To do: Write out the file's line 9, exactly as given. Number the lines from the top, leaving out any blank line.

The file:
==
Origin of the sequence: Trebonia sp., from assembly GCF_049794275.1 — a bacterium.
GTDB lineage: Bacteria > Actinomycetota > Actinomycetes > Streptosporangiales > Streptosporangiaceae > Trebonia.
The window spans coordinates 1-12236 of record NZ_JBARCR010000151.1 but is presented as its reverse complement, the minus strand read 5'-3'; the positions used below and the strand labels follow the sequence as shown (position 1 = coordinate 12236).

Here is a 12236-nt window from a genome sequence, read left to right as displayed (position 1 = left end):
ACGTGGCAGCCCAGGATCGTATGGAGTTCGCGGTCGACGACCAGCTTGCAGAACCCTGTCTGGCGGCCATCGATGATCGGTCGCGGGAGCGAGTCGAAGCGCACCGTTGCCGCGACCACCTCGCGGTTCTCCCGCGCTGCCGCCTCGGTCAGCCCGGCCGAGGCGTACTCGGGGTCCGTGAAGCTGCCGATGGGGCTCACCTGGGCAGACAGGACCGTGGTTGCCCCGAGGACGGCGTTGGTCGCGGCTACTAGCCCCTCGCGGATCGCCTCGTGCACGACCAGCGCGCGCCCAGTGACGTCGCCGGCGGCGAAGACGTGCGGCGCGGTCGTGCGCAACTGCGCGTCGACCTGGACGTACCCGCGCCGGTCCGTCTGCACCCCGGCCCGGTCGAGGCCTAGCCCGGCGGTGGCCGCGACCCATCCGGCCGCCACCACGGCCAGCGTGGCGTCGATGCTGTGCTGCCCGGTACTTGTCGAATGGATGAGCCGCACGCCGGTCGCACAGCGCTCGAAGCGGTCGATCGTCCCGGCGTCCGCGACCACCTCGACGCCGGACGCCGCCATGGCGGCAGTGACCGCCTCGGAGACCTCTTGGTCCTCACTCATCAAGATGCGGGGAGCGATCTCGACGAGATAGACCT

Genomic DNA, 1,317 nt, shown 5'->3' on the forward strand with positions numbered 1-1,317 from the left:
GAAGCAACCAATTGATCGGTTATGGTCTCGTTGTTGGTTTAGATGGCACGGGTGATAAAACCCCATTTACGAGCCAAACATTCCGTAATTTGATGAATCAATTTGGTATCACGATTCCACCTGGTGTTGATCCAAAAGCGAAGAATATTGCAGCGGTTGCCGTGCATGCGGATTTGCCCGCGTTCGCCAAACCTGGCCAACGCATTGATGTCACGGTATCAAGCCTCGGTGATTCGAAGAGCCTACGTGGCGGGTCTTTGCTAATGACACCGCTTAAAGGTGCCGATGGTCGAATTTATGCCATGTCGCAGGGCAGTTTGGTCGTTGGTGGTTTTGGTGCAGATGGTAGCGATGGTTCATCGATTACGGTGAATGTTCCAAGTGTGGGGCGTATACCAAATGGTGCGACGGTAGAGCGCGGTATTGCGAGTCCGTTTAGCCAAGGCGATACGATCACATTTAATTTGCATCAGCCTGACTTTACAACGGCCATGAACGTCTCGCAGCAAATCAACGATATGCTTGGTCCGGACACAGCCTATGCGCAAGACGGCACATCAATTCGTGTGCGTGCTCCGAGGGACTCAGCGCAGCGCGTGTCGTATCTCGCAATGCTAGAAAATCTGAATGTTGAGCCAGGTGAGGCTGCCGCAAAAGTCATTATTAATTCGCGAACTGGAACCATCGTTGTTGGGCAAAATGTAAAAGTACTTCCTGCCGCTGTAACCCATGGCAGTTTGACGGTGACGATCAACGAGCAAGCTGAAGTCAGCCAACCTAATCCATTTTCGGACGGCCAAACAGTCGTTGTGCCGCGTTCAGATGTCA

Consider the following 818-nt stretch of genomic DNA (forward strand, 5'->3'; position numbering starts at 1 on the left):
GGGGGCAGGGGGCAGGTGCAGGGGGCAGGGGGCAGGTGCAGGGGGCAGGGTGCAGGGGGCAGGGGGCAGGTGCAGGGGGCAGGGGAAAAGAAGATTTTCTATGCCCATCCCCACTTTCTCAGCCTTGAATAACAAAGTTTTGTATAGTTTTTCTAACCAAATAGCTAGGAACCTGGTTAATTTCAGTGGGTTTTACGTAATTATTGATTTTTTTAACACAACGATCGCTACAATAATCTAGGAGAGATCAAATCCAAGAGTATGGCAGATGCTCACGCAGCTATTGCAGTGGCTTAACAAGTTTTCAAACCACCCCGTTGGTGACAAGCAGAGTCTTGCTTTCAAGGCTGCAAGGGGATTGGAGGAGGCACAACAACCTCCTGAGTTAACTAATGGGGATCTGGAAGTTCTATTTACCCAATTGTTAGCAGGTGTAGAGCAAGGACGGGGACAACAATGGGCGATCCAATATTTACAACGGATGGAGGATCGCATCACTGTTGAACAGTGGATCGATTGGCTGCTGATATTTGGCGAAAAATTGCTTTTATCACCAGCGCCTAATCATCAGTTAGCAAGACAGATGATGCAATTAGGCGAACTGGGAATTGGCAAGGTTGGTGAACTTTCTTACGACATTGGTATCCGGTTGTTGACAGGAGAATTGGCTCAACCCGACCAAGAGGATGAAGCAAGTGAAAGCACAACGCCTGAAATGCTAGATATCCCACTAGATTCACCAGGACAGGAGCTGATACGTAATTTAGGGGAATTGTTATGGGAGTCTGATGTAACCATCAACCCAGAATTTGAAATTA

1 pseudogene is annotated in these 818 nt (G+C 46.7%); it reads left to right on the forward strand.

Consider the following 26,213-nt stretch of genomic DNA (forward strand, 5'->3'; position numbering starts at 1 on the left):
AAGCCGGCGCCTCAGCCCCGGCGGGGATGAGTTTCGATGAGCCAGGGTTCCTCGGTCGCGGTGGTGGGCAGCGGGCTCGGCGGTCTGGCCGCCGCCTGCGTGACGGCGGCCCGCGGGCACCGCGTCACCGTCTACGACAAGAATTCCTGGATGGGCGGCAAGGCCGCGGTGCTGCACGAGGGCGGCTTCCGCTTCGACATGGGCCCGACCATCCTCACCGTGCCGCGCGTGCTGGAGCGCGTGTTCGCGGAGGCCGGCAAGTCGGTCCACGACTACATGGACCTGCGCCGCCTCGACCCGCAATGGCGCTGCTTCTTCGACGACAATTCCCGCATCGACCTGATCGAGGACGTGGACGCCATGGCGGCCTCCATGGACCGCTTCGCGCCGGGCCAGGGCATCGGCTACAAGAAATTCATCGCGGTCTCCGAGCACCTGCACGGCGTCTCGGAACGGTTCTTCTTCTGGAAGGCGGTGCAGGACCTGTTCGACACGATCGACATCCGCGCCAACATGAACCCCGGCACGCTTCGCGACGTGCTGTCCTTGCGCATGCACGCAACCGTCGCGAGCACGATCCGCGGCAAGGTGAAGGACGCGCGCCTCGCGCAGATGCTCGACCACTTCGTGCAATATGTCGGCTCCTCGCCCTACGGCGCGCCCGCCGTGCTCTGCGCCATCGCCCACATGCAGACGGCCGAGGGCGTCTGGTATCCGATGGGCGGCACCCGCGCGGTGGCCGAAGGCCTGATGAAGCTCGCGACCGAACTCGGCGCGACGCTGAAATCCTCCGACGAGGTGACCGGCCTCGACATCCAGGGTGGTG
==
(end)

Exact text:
GGGGGCAGGGGGCAGGTGCAGGGGGCAGGGGGCAGGTGCAGGGGGCAGGGTGCAGGGGGCAGGGGGCAGGTGCAGGGGGCAGGGGAAAAGAAGATTTTCTATGCCCATCCCCACTTTCTCAGCCTTGAATAACAAAGTTTTGTATAGTTTTTCTAACCAAATAGCTAGGAACCTGGTTAATTTCAGTGGGTTTTACGTAATTATTGATTTTTTTAACACAACGATCGCTACAATAATCTAGGAGAGATCAAATCCAAGAGTATGGCAGATGCTCACGCAGCTATTGCAGTGGCTTAACAAGTTTTCAAACCACCCCGTTGGTGACAAGCAGAGTCTTGCTTTCAAGGCTGCAAGGGGATTGGAGGAGGCACAACAACCTCCTGAGTTAACTAATGGGGATCTGGAAGTTCTATTTACCCAATTGTTAGCAGGTGTAGAGCAAGGACGGGGACAACAATGGGCGATCCAATATTTACAACGGATGGAGGATCGCATCACTGTTGAACAGTGGATCGATTGGCTGCTGATATTTGGCGAAAAATTGCTTTTATCACCAGCGCCTAATCATCAGTTAGCAAGACAGATGATGCAATTAGGCGAACTGGGAATTGGCAAGGTTGGTGAACTTTCTTACGACATTGGTATCCGGTTGTTGACAGGAGAATTGGCTCAACCCGACCAAGAGGATGAAGCAAGTGAAAGCACAACGCCTGAAATGCTAGATATCCCACTAGATTCACCAGGACAGGAGCTGATACGTAATTTAGGGGAATTGTTATGGGAGTCTGATGTAACCATCAACCCAGAATTTGAAATTA